02 December 2009

RESEARCH - Inside the Brain of a Bully

What goes on inside the brain of a bully?
Researchers from the University of Chicago used brain scan technology to find out. They wanted to learn whether the brain of an aggressive youth responds differently to violence than the brain of someone who is not a bully. In a chilling finding, the researchers found aggressive youths appear to enjoy inflicting pain on others.
In the study, the researchers compared eight 16- to 18-year-old boys who were unusually aggressive to a control group of adolescent boys with no unusual signs of aggression. The aggressive boys had been given a diagnosis of aggressive conduct disorder and had been in trouble for starting fights, using a weapon and stealing from their victims.

The youths were tested with functional magnetic resonance imaging to see how their brains reacted while watching video clips. The clips showed people in pain as a result of accidents — such as when a heavy bowl dropped on their hands. They also showed intentional acts, like stepping on another person’s foot.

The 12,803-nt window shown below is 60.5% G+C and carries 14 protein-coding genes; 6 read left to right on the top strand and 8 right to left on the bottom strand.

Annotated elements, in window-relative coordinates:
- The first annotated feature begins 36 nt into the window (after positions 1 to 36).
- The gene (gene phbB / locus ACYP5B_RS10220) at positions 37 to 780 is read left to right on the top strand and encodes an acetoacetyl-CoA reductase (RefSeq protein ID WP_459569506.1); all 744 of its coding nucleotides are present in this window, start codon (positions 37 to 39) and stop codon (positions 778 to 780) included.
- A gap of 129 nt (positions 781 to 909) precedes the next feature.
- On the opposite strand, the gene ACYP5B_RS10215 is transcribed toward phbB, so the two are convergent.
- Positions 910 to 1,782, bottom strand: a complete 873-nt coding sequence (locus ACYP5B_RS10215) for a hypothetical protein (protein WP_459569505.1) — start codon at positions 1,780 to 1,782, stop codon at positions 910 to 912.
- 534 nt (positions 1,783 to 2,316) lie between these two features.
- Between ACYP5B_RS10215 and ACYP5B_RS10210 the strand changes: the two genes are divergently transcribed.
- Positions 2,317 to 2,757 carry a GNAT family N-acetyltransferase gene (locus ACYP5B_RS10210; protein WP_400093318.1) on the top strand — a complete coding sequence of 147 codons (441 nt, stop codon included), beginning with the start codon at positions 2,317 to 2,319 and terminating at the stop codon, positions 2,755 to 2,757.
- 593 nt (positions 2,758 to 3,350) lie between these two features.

When the aggressive youths watched people intentionally inflicting pain on another, the scan showed a response in the part of the brain associated with reward and pleasure. The youths who were not aggressive didn’t show the same brain response.

The study, published in the current issue of the journal Biological Psychology, suggests that the brain’s natural impulse for empathy may be disrupted in the brain of a bully, leading to increased aggression.

“This is the first time that f.M.R.I. scans have been used to study situations that could otherwise provoke empathy,” said Jean Decety, professor of psychology and psychiatry at the University of Chicago, in a press release. “This work will help us better understand ways to work with juveniles inclined to aggression and violence.”

While the study is small, the striking differences shown in the brain scans suggests that bullies may have major differences in how their brains process information compared to non-bullies. Dr. Decety said the aggressive adolescents showed a strong activation of the amygdala and ventral striatum, areas of the brain that respond to feeling rewarded. The finding “suggested that they enjoyed watching pain,” he said. Notably, the control group of youths who weren’t prone to aggressive behavior showed a response in the medial prefrontal cortex and the temporoparietal junction, areas of the brain involved in self regulation.

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